Through a partnership with Austin’s Colony Park Neighborhood, students are learning about the less visible legacy of racism, the persistence of community leaders and the power of collaboration
By: Meghan Nguyen
Four community leaders involved with the Colony Park Sustainable Community Initiative came to speak with students in the Moody College of Communication.
AUSTIN, TEXAS– The recent uprising over the killings of George Floyd, Breonna Taylor and Ahmaud Arbery and broad calls for racial justice have brought attention to systemic racism and inequalities for African Americans. Beyond the issues of police brutality and racism in the criminal justice system, the frustration and anger that have fueled the protests can be traced to the unequal impacts of the coronavirus and the longstanding inequities that account for those disparate impacts: inequities in health coverage, health care, quality of life, employment, residential segregation and a host of other things that can often be invisible to others.
One of those areas is access to healthy and affordable foods due to residential segregation and other factors. This is the case for the Colony Park Neighborhood in Northeast Austin, which has been geographically isolated from retail and infrastructure, including large grocery stores. Together with the UT Center for Community Engagement, Moody College of Communication students are learning first-hand from residents and activists about such systemic inequalities and working to empower their voices through video and film.
“Before the pandemic, we got to listen to a panel of community leaders involved with the Colony Park initiative, and we had hoped to follow through and help amplify their stories,” said communication and leadership sophomore Emily Anaya. “We were doing a lot of brainstorming about how to use our communication skills to tell their stories through film, interviews, and more.”
Panelists Barbara Scott, Mitzi Wright, Laura Cortez and Stephanie Lang address students at a discussion in the Moody College of Communication.
At this panel, students learned about the obstacles residents face in their daily lives as a result of racist policies of the past and neglect in the present. They also heard from community leaders about the dogged persistence needed to get the city to take their demands– including greater access to grocery stores and green space– more seriously.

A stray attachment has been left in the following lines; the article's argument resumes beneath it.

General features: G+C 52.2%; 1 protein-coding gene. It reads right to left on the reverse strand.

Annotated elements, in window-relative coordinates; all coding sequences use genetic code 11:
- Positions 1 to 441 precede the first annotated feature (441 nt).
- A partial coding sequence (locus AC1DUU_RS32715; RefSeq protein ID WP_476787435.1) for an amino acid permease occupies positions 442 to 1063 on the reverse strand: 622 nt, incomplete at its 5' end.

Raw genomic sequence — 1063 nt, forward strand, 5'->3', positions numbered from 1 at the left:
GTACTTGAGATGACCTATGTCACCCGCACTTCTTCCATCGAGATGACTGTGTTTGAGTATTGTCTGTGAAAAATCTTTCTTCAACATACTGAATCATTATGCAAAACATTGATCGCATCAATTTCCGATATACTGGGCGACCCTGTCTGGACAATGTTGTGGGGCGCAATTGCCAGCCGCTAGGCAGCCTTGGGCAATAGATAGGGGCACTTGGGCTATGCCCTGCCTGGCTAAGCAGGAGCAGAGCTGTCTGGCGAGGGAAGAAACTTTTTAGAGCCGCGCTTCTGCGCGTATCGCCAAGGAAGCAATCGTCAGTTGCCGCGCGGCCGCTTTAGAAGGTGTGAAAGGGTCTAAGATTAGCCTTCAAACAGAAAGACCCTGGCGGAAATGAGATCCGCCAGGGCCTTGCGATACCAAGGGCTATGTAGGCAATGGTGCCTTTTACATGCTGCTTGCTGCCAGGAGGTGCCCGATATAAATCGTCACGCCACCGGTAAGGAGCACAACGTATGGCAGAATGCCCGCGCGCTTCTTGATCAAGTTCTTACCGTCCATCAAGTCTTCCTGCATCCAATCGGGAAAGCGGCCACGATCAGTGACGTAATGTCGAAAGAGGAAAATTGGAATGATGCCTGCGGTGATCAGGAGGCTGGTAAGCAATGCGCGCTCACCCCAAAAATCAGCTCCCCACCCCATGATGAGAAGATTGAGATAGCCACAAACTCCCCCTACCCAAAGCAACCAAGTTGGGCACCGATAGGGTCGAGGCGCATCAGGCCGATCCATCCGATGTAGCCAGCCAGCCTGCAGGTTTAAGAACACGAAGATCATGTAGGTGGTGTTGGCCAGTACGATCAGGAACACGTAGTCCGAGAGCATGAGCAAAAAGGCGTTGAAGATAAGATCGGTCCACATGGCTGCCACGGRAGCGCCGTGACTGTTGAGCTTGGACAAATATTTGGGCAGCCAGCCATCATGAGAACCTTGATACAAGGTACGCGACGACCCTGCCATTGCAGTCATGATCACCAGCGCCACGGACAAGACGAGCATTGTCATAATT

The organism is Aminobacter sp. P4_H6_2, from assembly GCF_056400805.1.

“I don’t think that there would have been a community on the west side of I-35 that would have been left to its own devices the way that we have been out here,” said Barbara Scott, the president of the Colony Park Neighborhood Association and a member of Moody College’s panel of community leaders who has lived in Colony Park since 1974.
Years of self-advocacy have paid off, however, as Colony Park became a partner with developers and the City of Austin to create a Colony Park Master Plan in 2014.
Funded by a $3 million grant the City of Austin won in 2012 from the Department of Housing and Urban Development’s Sustainable Communities program, the initiative is an opportunity to develop the 208 acres of property in Northeast Austin and to revive the neighborhoods nearby, where residents have historically struggled with crime and a lack of available transportation, retail, and entertainment options.
“During this process with the city, we came up with eight pillars of need that we gave to them,” said Scott. “One of them was access to parks… and it’s taken years but we now have a park. We had a grand opening on March 7, and it’s a beautiful park.”
Carol Fraser is a food systems programs coordinator for the City of Austin who works with the Colony Park Neighborhood.
“[Colony Park] is essentially an area of the city that is under-resourced and under-invested both by the private sector and the city, but has a lot of potential and has a lot of community organizing involvement,” Fraser said. “You know, people who live there really care about their community and are really engaged to make it better for the long haul.”
Photo Courtesy of the University of Texas at Austin